Eliminating Park Geese and Their "Poop" - TribPapers

Eliminating Park Geese and Their “Poop”

Some ducks enjoy a November day on lake Louise not bothered by the solution the town used to rid the park of Canadian Geese. Photo by Clint Parker.

Weaverville – Weaverville’s Lake Louise Park is a popular spot for locals, tourists, and, unfortunately, waterfowl. Waterfowl, particularly geese, were causing havoc in the park for other visitors. See, geese make a terrible mess when they… well, when they need to go to the bathroom. Disgustingly, they just don’t care where they go.

Weaverville Public Works Director Dale Pennell said the problem has worsened over the last two years as more people used the park to exercise and get out of the house during the pandemic. People would feed the ducks and the geese, causing more and more of the unwelcome waterfowl to come to the lake and approach people who wanted to feed the animals.

Despite signs all over the park warning individuals of a $30 fine for feeding the waterfowl, Pennell said the practice continues. Indeed, while the newspaper interviewed Pennell in the park, individuals were observed feeding the ducks. 

Of course, people feeding the animals was not the only reason the geese hung out at the park. There was also grass for the fowls to feast on while waiting for enablers to come by and feed them bread, (which can be very unhealthy for the birds over the long terms). “They love to graze,” said Pennell.

“Back in the summer, we were having a terrible time with resident Canadian Geese that don’t migrate. We had people send us pictures. We had one nice lady send us a picture, and they [the geese] were right there in the middle of the playground area,” he said. “Seventy-four geese she captured in one picture… Of course, as they walked, they got rid of what they’d eaten, and that’s right in all that rubber mulch we have [down] to protect the kids.”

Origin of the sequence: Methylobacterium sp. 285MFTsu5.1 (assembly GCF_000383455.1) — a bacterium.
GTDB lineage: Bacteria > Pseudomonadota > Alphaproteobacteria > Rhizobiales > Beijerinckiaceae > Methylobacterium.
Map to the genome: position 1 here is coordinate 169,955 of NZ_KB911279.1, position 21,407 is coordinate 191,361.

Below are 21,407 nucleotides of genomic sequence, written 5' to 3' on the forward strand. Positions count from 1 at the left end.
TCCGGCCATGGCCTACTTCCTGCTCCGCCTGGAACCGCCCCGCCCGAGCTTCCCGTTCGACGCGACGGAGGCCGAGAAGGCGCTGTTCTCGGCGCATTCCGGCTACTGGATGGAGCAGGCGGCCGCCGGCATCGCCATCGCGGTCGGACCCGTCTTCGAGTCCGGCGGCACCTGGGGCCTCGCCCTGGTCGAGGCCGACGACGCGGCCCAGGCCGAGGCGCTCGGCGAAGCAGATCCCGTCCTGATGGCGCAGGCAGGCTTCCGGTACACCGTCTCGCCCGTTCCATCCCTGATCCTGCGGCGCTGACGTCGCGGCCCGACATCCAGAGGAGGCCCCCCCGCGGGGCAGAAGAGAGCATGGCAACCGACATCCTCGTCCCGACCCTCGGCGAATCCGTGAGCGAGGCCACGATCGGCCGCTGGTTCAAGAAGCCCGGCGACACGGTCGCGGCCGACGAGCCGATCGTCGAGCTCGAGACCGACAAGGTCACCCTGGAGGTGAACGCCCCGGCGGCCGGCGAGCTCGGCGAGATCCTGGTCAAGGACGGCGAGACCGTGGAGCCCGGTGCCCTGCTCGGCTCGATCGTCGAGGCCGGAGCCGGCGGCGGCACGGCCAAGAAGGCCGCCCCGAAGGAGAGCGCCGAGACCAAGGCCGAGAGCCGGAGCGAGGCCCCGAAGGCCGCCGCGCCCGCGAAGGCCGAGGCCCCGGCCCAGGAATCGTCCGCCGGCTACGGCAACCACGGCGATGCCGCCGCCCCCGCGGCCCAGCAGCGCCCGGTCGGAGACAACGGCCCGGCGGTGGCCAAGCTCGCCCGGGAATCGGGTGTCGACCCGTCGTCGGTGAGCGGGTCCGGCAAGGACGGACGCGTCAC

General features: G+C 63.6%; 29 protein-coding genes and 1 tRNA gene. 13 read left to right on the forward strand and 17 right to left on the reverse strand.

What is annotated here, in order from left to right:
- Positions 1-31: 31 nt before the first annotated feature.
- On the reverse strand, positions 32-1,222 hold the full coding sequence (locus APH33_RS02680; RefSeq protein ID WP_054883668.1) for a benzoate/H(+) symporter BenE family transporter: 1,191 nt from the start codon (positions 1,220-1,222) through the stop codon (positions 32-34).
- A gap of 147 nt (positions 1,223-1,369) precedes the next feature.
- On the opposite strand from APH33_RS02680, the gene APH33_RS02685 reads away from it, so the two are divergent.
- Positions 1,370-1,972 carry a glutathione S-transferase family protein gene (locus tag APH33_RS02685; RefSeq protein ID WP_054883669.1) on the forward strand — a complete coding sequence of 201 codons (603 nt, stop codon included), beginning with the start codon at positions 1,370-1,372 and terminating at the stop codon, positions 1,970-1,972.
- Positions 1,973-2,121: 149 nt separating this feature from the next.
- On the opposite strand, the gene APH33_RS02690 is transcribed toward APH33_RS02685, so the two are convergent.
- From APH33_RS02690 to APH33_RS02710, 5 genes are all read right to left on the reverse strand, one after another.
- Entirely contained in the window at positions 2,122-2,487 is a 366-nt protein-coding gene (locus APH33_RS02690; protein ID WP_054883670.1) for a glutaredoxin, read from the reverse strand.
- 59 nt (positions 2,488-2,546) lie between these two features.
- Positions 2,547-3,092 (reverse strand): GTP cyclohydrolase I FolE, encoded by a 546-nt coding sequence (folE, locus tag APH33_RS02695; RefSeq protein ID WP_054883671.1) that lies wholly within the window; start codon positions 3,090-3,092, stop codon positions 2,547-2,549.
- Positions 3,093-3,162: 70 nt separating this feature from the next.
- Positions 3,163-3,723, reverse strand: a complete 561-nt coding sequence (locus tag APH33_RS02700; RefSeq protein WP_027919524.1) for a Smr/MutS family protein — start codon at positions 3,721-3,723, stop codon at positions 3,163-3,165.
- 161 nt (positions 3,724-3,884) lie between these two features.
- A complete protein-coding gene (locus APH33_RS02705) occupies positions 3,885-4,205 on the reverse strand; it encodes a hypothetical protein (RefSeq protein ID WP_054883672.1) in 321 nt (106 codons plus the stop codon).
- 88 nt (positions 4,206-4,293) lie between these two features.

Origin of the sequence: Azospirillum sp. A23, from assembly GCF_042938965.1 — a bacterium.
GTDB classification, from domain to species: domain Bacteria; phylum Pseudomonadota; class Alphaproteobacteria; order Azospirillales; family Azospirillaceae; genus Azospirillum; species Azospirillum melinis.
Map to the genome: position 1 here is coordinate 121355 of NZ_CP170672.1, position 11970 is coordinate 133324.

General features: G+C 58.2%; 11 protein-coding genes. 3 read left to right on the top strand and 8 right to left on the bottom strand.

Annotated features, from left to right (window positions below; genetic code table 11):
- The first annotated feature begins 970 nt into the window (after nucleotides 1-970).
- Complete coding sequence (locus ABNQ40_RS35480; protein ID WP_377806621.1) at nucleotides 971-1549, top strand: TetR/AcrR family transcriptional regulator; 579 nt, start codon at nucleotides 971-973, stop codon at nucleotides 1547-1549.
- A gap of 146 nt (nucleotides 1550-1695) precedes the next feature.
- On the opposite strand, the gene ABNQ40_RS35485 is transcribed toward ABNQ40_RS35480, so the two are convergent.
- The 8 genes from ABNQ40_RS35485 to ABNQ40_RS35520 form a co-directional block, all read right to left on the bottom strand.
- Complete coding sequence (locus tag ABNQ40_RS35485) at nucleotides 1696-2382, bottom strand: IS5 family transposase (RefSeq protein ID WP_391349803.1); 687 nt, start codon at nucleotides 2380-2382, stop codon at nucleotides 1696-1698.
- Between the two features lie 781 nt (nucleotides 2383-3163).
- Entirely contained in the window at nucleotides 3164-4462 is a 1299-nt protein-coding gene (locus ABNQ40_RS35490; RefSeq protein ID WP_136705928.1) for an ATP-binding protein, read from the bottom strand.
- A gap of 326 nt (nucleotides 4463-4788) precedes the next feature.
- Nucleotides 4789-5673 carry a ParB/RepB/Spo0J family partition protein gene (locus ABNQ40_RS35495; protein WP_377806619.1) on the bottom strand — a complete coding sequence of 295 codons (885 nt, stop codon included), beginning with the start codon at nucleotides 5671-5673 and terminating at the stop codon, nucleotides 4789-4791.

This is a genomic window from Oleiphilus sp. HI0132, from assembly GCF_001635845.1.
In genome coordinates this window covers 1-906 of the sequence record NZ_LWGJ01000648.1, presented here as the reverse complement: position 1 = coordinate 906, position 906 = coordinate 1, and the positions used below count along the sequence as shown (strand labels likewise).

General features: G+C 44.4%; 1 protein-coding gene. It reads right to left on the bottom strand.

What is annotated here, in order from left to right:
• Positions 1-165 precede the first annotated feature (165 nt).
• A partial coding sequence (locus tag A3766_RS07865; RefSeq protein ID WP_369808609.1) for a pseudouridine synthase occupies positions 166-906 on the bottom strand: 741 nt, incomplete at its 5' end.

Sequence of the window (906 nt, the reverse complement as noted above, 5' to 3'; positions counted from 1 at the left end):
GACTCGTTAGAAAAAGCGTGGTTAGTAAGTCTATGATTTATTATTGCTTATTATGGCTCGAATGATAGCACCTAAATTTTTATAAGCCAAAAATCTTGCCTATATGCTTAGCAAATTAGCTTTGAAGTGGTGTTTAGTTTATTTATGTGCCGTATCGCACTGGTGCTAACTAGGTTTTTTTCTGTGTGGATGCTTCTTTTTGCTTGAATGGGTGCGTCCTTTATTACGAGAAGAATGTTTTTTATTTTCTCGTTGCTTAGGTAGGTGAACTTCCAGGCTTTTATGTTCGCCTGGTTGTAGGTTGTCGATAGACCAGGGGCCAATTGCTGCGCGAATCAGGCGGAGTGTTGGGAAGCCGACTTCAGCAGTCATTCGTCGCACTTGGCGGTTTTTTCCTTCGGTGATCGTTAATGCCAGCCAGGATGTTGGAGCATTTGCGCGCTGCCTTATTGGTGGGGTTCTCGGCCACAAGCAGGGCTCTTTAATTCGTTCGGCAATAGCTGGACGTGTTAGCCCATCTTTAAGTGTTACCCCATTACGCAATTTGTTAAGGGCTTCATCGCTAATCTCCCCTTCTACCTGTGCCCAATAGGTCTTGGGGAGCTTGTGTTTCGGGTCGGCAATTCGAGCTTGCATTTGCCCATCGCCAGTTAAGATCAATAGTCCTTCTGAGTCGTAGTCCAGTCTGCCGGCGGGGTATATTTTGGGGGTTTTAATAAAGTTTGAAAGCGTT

That proverbial straw broke the camel’s back. It was time to do something. After researching, a product was found that seems to do the job, at least for the geese.

Solution to the problem

Avian Migrate is the solution – literally. It is a concentrated solution of goose and bird repellent that Pennell said they found in order to get rid of the problem fowls. 

“It irritates their [the geese] tastebuds… We got a tow behind sprayer for one of our big mowing machines” to apply the solution after it was mixed with water. “It’s a food-grade product and is non-toxic to birds or in the water or anything.”

Pennell said public works staffers treated about a two-acre area around the lake and community center three different times at two-week intervals and “the geese left and every now and then you’d see a flock of eight or 10 that would stop by here and in a few minutes they were leaving,” explains Pennell. “Once they left, there weren’t as many geese here, so people stopped bringing the food down as much,” which he said has helped break the cycle that attracts the geese.

Asked how soon did the geese start leaving after the treatments, Pennell said after the first treatment, but it was noticed they would come back after several rains. “So we retreated it and did one more treatment a few weeks later, and that’s been pretty much it.”

However, ducks don’t seem to be affected by the solution. “That’s what we’ve seen. This is supposed to be for any kind of waterfowl, but as you can see, there’s a whole bunch of Mallards there, and there are some of the domestic geese that somehow end up down here, but their populations have decreased. But it has not been eliminated like the Canadian geese. It was the Canadian geese. They are big birds that eat a lot. They poop a lot. They love to make a mess.”

Pennell said it was so bad that they had to “pressure wash picnic pavillions about every week because of so much goose droppings.” He also said the exercise equipment area and the playground were the other trouble spots where the geese did their “business.” 

“It wasn’t sanitary and we just didn’t want there to be a chance of there being a kid having any adverse reaction to stepping in it or falling in it.”
The Michigan-made solution isn’t cheap. “It’s expensive. It was $595 for five gallons. We said, oh, that’s a lot of money to spend, but then it’s extremely concentrated.” 

So far, they’ve used about a gallon of the solution, so they still have four-fifths of what the department bought left for future use.